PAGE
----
Plastic, we use it daily for cups, water bottles, yoghurt pots, butter tubs, strawberry punnet's and so much more. Each plastic we use can vary in shape, size, texture and colour and transparency and thats because there are various types of plastic and this is important to know when it comes recycling these materials. The producers of plastic have made our lives a little easier when recycling by embossing a number on our plastic goods, this is all well and good but do we all know what they mean? We have taken the time to help you better understand the 7 plastic recycling symbols also known as resin identification codes (RIC). 

#1 Plastic - Represented by a number 1 surrounded  by 3 arrows in a triangle this plastic is Polyethylene Terephthalate, better known as PET or PETE and it's our favourite plastic to work with. It is highly recyclable and this is why we use this plastic for our Beard Wash, Beard Conditioner, Body Wash, Hair Shampoo and Hair Conditioner  bottles. Collected by most roadside recycling collections this plastic is recycled into tote bags, fibre, supermarket and shopping centre furniture and of course bottles. Should this plastic find its way to land fill it will not leach into the earth like some plastics. 

#2 Plastic - Represented by a number 2 surrounded by 3 arrows in a triangle our second plastic is HDPE (High Density Polyethylene), this plastic can also be found commonly around the house for soap bottles, bleach bottles, milk bottles and so on. The plastic is usually opaque or translucent and is another very recyclable material and that is why HDPE is used in the lids for our plastic bottles. 

#3 Plastic - Represented by a number 3 surrounded by 3 arrows in a triangle our third plastic is PVC or V or Polyvinyl Chloride. Often found in guttering, pipes, doors, windows and garden furniture PVC is surprisingly a plastic that is extensively recycled in Europe at least. So the next time you have broken a plastic garden chair it may be worth seeing if you can recycle it to save it going to land fill! (Remember to check with your local recycling authorities about any of the plastic named here as whether they can or cannot be recycling is dependant on your area). 

#4 Plastic - Represented by a number 4 surrounded by 3 arrows in a triangle our fourth plastic is LDPE or Low Density Polyethylene and this plastic can often be found as carrier bags, plastic multi-can loop holders and tubing. Usually soft this plastic is very common but sadly this is not commonly collected by curb side collections. Some supermarkets do offer a return on plastic bags. The best way to recycle this product is to reuse your plastic bags. Remember ring holders for beers can be dangerous to wildlife when thrown in the bin. Horror stories of animals getting caught up in the plastic ring holders have been told where animals have drowned or gotten caught and starved to death. Remember to cut all the loops to prevent this happening!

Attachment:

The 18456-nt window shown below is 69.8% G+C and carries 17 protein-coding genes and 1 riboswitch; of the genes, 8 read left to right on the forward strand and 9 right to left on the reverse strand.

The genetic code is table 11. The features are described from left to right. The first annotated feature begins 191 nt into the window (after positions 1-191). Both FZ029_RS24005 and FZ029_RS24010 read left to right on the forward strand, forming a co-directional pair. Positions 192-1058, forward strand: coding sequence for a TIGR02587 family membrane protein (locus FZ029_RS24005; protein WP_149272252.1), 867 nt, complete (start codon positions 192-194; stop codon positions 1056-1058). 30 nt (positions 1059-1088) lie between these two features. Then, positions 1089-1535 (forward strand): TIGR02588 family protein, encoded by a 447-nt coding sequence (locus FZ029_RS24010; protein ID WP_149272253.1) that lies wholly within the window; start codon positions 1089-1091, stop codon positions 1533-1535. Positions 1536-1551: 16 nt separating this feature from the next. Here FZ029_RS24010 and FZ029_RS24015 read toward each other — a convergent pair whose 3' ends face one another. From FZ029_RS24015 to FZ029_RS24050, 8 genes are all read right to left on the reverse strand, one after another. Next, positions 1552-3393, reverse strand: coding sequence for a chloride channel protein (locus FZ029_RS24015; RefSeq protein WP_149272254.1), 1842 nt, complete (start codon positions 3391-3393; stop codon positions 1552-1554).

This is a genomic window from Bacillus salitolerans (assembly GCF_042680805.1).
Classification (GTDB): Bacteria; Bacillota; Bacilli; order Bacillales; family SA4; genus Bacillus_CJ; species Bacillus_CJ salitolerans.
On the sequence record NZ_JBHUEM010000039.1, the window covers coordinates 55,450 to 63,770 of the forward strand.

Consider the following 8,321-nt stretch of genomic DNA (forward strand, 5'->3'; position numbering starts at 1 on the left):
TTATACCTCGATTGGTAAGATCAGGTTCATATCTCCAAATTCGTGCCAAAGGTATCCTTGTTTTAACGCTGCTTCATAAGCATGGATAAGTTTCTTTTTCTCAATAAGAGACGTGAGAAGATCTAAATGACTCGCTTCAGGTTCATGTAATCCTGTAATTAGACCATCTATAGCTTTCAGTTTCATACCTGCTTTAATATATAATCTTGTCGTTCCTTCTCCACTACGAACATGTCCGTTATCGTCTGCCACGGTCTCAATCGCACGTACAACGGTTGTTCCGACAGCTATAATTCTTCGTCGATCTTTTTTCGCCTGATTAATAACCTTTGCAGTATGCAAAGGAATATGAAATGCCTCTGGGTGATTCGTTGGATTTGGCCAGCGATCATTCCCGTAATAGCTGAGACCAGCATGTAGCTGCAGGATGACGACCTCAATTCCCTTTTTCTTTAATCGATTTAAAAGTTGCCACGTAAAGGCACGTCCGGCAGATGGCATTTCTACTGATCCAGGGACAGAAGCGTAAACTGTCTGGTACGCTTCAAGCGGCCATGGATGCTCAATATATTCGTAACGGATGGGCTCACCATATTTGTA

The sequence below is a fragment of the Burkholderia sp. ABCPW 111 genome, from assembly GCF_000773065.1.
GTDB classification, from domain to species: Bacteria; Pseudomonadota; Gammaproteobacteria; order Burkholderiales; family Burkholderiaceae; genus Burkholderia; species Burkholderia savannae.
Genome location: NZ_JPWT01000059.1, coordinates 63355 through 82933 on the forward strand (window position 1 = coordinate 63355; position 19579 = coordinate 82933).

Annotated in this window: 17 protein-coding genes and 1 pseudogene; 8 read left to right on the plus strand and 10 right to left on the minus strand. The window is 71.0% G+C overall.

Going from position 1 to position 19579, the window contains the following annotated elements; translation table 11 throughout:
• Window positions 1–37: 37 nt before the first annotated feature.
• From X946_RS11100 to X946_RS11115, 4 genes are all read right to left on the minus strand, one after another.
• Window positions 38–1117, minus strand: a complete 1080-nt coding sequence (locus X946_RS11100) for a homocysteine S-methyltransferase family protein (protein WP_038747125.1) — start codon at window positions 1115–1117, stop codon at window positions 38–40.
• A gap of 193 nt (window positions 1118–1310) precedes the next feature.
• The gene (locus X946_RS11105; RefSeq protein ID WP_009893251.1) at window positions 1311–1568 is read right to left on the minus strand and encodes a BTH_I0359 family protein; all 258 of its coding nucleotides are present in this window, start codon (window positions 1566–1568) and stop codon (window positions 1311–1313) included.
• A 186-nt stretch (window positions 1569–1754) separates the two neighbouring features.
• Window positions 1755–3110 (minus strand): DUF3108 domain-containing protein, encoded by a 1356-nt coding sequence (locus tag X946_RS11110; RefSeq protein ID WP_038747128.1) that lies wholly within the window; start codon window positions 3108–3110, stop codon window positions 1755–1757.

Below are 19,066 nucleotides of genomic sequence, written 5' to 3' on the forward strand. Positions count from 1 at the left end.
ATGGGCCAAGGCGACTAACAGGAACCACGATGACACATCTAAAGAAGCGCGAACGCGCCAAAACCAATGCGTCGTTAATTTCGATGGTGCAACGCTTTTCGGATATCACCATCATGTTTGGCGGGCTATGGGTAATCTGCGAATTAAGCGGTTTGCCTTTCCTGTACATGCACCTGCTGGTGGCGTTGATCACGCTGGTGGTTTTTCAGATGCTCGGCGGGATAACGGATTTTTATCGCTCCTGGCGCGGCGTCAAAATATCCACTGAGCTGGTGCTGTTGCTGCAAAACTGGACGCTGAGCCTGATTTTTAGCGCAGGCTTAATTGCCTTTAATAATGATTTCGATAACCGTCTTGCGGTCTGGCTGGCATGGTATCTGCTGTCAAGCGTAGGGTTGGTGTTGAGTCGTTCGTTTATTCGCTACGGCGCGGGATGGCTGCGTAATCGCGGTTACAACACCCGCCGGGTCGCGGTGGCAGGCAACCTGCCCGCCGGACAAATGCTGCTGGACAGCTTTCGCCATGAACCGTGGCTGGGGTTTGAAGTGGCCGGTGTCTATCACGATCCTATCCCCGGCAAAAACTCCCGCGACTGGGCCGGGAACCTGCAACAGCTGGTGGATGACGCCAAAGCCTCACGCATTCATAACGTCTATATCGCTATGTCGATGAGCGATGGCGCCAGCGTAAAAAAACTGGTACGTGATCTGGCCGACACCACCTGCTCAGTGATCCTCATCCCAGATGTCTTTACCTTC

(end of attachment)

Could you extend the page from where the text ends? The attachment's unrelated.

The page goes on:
#5 Plastic - Represented by a number 5 surrounded by 3 arrows in a triangle our fifth plastic is PP or Polypropylene which can be found as food packaging and car parts. Some curb side collections will take this plastic but do check with your local authorises before doing so. In our area this plastic is currently non recyclable but if it is in your area recycle it as much as possible to prevent it going to landfill. 

#6 Plastic - Represented by a number 6 surrounded by 3 arrows in a triangle our sixth plastic is Polystyrene or PS. We all know this plastic very well and sadly it isn't recycled as much as we want it to be with only very few curb side collections recycling this plastic each year. This plastic is usually found as protection on electrical goods, throw away cups, packaging peanuts and insulation. Our packaging peanuts your will find in our parcels are NOT made from this material and are biodegradable, our little bit for the environment. 

#7 Plastic - Represented by a number 7 surrounded by 3 arrows in a triangle our seventh plastic is Other... Yep, every other plastic, acrylic, nylon and much much more. These plastics aren't recycled.

We hope this guide gives you a better idea of what sort of plastic you have and if it can be recyclable. Whilst the RIC are there to tell us what plastic it is it should not be confused with an indication of whether or not it can be recycled. When the RIC was created only plastics 1 and 2 were recyclable but these days a lot more can be recycled which is GREAT! This guide was created to let you know what to look for and to get you get in touch with your local authorities, we may all be accustom to getting rid of plastics 1 and 2 on the curb side but we now need to see how we can recycle our other plastics. Doing this together can have a massive impact on the earth in years to come. Lets stop so much plastic going to land fill.  

01 March, 2017 by Scott Fellows

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